Verstappen says technical issues prevented pole lap being even faster around ‘incredible’ Zandvoort
The Zandvoort crowd erupted after their home hero Max Verstappen beat title rival Lewis Hamilton to pole position for Sunday’s Dutch Grand Prix by just 0.038s. It was a tight margin, with Verstappen suggesting after the session that it was tighter than it had needed to be, with the Red Bull driver reckoning that upshift issues and a suspected DRS problem cost him lap time.
Verstappen had set the early benchmark in Q3 with a lap of 1m 08.923s around the 2.6-mile Zandvoort circuit, returning to the F1 calendar for the first time since 1985. He would then slightly improve to a 1m 08.885s on his final run as Hamilton came up 0.038s short, sending the Dutch fans into ecstasy.
And after securing his seventh pole position of the season, Verstappen was asked why he’d been so confident around the Dutch track so far this weekend.
“I didn't do any simulator sessions before I got here, so I guess that was the key!” he joked. “Normally I do quite a bit of simulator work. I also didn't do it for Spa, and I have to say that out of the box, the car was actually quite okay, so I guess that's the secret.
“It's an amazing feeling of course to get pole position here,” he added. “It was already a lot of fun I have to say from FP1, to drive this track, but qualifying of course, when you go very low fuel, it was incredible, especially Sector 2 was really enjoyable to drive.
“And then of course, driving at home with all these fans that were of course going crazy every time I was crossing the line. So to have a pole position here is of course very satisfying.”
Pole may have been Verstappen’s. But Red Bull team boss Christian Horner told the media after qualifying that Verstappen had suffered a suspected DRS failure on his final lap, which meant he didn’t have that function available to him on his final lap – a fact that Verstappen was unaware of when he faced the media in the post-qualifying press conference.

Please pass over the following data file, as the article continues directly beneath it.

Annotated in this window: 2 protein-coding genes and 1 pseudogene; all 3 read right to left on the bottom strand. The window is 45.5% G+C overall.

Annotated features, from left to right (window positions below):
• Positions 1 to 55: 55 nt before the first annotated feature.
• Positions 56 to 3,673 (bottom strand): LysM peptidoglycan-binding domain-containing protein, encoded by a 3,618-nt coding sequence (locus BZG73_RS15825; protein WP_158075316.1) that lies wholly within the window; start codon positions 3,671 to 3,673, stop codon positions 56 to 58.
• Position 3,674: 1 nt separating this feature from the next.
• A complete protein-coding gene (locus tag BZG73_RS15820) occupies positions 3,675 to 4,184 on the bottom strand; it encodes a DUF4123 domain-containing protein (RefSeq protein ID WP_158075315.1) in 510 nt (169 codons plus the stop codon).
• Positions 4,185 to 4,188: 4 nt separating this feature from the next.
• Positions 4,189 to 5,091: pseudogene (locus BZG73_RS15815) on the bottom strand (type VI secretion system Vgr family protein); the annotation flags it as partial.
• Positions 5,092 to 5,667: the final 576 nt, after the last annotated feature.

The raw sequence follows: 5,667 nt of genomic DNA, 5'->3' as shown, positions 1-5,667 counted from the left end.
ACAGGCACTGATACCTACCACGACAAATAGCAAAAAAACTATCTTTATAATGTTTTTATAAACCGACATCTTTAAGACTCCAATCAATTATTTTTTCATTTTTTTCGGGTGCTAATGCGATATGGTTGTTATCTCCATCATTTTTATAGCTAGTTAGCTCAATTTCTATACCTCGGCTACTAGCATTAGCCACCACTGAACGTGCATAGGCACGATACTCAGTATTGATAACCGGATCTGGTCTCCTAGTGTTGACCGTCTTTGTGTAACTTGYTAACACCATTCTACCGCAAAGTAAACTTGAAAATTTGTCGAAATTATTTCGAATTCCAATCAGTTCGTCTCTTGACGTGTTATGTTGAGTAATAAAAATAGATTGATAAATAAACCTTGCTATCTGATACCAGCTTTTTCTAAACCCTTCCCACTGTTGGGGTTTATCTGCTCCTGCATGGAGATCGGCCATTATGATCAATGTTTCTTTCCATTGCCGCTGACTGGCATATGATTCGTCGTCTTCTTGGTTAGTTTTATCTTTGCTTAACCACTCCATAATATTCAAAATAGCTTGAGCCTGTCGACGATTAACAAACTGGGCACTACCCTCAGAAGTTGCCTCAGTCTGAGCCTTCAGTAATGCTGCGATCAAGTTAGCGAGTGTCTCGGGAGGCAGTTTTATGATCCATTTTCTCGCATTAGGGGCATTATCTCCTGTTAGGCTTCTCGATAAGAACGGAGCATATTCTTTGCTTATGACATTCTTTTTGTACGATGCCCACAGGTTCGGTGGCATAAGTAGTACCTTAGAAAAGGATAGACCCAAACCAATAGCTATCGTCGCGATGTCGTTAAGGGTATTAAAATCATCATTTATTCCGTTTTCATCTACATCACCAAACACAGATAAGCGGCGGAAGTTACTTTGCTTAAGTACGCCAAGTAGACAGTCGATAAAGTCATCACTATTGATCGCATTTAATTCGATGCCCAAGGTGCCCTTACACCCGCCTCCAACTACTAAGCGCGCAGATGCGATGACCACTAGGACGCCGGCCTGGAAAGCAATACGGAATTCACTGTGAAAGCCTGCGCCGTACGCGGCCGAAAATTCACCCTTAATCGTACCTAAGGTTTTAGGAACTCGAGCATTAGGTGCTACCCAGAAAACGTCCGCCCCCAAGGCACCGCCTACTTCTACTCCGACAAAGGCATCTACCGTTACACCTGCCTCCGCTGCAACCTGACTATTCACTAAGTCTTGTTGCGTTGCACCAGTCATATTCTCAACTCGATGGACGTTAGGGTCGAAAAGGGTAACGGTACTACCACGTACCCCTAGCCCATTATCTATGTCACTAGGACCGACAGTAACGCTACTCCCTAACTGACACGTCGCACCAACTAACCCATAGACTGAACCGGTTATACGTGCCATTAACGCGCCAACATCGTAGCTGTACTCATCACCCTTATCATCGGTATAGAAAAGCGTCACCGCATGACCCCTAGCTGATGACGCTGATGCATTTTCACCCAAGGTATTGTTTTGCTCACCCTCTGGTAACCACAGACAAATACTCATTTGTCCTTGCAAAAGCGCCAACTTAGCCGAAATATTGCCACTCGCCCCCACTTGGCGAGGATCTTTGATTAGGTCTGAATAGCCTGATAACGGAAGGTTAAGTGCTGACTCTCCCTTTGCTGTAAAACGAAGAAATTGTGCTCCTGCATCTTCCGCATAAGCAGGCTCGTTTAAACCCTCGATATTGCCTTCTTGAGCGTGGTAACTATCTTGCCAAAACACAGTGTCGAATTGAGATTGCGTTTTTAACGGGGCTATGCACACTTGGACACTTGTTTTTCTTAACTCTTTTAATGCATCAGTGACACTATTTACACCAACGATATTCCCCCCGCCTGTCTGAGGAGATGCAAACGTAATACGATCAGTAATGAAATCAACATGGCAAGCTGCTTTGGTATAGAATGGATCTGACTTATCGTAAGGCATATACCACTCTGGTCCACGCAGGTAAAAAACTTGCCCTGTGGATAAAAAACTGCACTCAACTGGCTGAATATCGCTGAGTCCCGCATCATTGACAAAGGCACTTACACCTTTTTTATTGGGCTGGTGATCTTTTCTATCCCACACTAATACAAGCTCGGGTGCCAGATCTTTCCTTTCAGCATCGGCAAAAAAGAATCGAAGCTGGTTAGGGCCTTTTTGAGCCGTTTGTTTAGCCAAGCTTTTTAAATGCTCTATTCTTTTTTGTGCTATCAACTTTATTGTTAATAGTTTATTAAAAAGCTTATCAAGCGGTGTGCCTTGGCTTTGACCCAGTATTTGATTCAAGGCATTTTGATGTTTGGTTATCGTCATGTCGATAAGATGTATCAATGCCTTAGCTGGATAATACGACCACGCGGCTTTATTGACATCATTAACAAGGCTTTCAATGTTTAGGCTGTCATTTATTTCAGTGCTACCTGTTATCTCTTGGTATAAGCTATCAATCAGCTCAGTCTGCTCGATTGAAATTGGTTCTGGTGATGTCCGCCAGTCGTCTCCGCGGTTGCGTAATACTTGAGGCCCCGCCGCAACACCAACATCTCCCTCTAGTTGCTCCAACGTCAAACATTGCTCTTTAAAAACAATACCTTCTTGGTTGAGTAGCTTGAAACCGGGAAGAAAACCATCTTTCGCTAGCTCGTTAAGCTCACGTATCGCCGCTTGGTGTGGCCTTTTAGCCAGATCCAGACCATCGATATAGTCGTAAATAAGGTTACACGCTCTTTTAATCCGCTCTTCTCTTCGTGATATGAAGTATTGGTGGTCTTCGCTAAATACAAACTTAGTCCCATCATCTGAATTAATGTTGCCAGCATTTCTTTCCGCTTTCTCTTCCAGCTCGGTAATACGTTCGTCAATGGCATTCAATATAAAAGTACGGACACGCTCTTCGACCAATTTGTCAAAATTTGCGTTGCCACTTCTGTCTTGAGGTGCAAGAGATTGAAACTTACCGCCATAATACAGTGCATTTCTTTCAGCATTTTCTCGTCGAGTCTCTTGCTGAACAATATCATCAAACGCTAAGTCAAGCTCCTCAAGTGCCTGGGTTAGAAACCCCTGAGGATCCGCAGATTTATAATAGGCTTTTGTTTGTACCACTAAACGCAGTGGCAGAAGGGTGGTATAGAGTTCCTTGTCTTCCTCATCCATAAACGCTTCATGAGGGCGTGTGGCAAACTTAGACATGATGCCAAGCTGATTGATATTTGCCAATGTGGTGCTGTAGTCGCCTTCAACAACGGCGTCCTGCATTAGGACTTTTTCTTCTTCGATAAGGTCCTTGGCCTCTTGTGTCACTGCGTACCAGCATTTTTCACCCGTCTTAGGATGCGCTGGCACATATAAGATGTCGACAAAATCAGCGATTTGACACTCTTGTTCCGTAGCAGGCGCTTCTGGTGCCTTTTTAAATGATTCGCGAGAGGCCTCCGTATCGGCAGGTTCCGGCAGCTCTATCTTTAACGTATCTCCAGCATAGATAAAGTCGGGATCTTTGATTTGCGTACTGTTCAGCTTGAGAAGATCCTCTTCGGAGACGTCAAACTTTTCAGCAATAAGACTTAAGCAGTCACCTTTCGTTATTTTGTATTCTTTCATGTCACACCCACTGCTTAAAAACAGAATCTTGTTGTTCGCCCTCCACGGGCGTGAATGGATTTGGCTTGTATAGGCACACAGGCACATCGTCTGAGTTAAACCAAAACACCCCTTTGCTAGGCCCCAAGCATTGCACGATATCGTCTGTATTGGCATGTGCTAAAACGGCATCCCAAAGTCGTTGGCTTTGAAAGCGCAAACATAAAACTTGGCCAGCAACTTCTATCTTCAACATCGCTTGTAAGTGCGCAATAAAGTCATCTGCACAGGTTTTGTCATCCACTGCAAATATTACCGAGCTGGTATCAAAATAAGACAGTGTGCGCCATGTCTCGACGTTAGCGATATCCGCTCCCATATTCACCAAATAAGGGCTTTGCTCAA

“Is that so? I don't know!” he replied when the question of how the loss of DRS might have affected his lap time was put to him. “But for me, the problems started earlier, out of Turn 3 it's quite bumpy and I had a double shift. I was two-tenths up on my lap and then I lost, like, one and a half tenths all the way to Turn 7.
“Then you also use more energy, because you're a gear higher, because I derated as well. So I don't know, I need to check but I was not aware that my DRS was closed to the line. That's not very lovely.”
Verstappen’s chief issue now are the two Mercedes of Hamilton and Valtteri Bottas starting just behind him in P2 and P3 around the tight confines of Zandvoort – while team mate Sergio Perez is set to start P16, having made a shock Q1 exit, the crestfallen Mexican explaining to the media: “I think we had a tremendous car. We had the pace to lock the front row today and that’s why it hurts so much as a team.
“We just have to see what we’ve done wrong… It’s such a big shame because we had such a fantastic car out there today that I just don’t know what to say now.”